Prompted by Place's parting remark that he had recognized that they were police, the agents inspec ed the address tags on the checked luggage and noted discrepancies in the two street addresses. Further investigation revealed that neither address existed and that the telephone number Place had given the airline belonged to a third address on the same street. On the basis of their encounter with Place and this information, the Miami agents called Drug Enforcement Administration (DEA) authorities in New York to relay their information about Place.

Two DEA agents waited for Place at the arrival gate at LaGuardia Airport in New York. There again, his behavior aroused the suspicion of the agents. After he had claimed his two bags and called a limousine, the agents decided to approach him. They identified themselves as federal narcotics agents, to which Place responded that he knew they were "cops" and had spotted them as soon as he had deplaned. One of the agents informed Place that, based on their own observations and information obtained from the Miami authorities, they believed that he might be carrying narcotics. After identifying the bags as belonging to him, Place stated that a number of police at the Miami Airport had surrounded him and searched his baggage. The agents responded that their information was to the contrary. The agents requested and received identification from Place—a New Jersey driver's license, on which the agents later ran a computer check that disclosed no offenses, and his airline ticket receipt. When Place refused to consent to a search of his luggage, one of the agents told him that they were going to take the luggage to a federal judge to try to obtain a search warrant and that Place was free to accompany them. Place declined, but obtained from one of the agents telephone numbers at which the agents could be reached.

The agents then took the bags to Kennedy Airport, where they subjected the bags to a "sniff test" by a trained narcotics detection dog. The dog reacted positively to the smaller of the two bags but ambiguously to the larger bag. Approximately 90 minutes had elapsed since the seizure of respondent's luggage. Because it was late on a Friday afternoon, the agents retained the luggage until Monday morning, when they secured a search warrant from a magistrate for the smaller bag. Upon opening that bag, the agents discovered 1,125 grams of cocaine.

Place was indicted for possession of cocaine with intent to distribute in violation of 21 U.S.C. § 841(a)(1). In the District Court, Place moved to suppress the contents of the luggage seized from him at LaGuardia Airport, claiming that the warrantless seizure of the luggage violated his Fourth Amendment rights.1 The District Court denied the motion. Applying the standard of Terry v. Ohio, 392 U.S. 1, 88 S.Ct. 1868, 20 L.Ed.2d 889 (1968), to the detention of personal property, it concluded that detention of the bags could be justified if based on reasonable suspicion to believe that the bags contained narcotics. Finding reasonable suspicion, the District Court held that Place's Fourth Amendment rights were not violated by seizure of the bags by the DEA agents. 498 F.Supp. 1217, 1228 (EDNY 1980). Place pleaded guilty to the possession charge, reserving the right to appeal the denial of his motion to suppress.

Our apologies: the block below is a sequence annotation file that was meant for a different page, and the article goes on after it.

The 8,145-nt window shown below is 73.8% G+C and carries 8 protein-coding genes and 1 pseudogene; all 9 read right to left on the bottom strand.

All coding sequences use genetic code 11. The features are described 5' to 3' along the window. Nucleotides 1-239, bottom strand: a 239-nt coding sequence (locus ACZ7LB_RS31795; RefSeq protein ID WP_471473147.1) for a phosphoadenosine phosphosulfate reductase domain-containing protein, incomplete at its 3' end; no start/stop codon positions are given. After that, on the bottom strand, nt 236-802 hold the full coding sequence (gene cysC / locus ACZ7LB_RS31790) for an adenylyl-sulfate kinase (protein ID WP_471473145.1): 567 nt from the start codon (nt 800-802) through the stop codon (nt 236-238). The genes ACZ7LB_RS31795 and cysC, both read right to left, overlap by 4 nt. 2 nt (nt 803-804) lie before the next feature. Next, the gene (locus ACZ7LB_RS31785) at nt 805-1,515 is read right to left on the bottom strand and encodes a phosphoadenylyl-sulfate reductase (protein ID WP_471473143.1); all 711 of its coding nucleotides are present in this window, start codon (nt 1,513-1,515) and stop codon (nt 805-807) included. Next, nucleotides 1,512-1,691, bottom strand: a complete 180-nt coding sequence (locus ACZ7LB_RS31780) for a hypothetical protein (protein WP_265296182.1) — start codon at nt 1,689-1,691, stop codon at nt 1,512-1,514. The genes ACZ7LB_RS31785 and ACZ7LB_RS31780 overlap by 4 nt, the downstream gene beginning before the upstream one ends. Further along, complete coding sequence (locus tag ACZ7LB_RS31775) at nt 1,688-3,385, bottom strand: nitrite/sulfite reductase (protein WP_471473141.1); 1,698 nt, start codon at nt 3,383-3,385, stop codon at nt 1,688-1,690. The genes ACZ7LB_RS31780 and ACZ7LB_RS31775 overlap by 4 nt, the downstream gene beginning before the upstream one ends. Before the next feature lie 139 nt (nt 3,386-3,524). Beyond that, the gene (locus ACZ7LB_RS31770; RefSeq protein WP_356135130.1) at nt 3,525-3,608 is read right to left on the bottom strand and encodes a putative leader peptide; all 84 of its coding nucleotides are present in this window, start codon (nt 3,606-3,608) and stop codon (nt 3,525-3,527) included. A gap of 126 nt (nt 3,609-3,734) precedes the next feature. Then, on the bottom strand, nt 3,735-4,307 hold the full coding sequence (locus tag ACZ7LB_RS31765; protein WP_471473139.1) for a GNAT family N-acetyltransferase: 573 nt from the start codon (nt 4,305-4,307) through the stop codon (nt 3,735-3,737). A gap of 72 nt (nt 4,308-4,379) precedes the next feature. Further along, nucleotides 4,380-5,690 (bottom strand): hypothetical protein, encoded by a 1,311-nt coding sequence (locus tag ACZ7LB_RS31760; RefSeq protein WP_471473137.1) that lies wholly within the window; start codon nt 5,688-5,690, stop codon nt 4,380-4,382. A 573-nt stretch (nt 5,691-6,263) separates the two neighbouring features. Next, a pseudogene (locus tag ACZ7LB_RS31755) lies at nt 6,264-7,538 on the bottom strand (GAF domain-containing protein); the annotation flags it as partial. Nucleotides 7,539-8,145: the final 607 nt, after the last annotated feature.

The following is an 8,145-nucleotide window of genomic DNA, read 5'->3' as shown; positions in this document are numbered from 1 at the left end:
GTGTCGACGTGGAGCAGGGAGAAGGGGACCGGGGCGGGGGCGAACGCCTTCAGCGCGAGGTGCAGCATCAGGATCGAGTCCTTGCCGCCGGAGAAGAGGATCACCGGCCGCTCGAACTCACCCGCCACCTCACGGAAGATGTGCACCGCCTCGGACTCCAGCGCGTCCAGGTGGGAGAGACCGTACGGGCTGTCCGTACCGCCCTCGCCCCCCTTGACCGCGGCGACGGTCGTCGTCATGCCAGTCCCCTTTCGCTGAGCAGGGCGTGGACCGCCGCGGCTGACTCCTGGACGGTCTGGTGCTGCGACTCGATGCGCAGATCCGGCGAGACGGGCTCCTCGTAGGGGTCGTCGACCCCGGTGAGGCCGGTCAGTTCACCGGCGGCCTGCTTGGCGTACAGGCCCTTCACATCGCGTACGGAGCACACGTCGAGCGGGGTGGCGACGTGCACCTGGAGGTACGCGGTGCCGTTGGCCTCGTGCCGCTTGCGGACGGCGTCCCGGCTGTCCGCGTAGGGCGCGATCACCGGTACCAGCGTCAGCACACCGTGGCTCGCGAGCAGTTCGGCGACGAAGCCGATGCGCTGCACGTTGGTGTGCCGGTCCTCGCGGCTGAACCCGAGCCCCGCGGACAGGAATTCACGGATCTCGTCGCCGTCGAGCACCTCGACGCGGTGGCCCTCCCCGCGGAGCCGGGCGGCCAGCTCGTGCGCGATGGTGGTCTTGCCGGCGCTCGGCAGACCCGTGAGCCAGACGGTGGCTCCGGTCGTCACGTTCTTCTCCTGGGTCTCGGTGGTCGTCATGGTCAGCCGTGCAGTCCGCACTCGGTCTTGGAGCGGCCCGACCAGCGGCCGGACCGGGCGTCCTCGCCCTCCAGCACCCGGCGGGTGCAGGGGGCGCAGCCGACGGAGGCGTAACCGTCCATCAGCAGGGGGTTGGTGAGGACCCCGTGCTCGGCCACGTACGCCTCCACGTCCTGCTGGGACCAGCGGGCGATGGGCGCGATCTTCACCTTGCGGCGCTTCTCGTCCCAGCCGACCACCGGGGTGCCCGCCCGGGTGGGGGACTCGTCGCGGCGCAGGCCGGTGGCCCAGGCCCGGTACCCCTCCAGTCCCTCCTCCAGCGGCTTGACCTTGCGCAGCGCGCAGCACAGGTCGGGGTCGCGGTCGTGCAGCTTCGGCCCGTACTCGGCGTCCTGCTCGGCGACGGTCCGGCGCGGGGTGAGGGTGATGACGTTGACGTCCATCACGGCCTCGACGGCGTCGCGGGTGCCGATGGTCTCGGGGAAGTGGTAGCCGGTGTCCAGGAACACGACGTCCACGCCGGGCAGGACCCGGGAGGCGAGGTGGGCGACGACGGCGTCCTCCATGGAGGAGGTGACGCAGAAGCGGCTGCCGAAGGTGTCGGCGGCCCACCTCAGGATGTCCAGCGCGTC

On appeal of the conviction, the United States Court of Appeals for the Second Circuit reversed. 660 F.2d 44 (1981). The majority assumed both that Terry principles could be applied to justify a warrantless seizure of baggage on less than probable cause and that reasonable suspicion existed to justify the investigatory stop of Place. The majority concluded, however, that the prolonged seizure of Place's baggage exceeded the permissible limits of a Terry -type investigative stop and consequently amounted to a seizure without probable cause in violation of the Fourth Amendment.

We granted certiorari, 457 U.S. 1104, 102 S.Ct. 2901, 73 L.Ed.2d 1312 (1982), and now affirm.

II

The Fourth Amendment protects the "right of the people to be secure in their persons, houses, papers, and effects, against unreasonable searches and seizures." (Emphasis added.) Although in the context of personal property, and particularly containers, the Fourth Amendment challenge is typically to the subsequent search of the container rather than to its initial seizure by the authorities, our cases reveal some general principles regarding seizures. In the ordinary case, the Court has viewed a seizure of personal property as per se unreasonable within the meaning of the Fourth Amendment unless it is accomplished pursuant to a judicial warrant issued upon probable cause and particularly describing the items to be seized.2 See, e.g., Marron v. United States, 275 U.S. 192, 196, 48 S.Ct. 74, 76, 72 L.Ed. 231 (1927). Where law enforcement...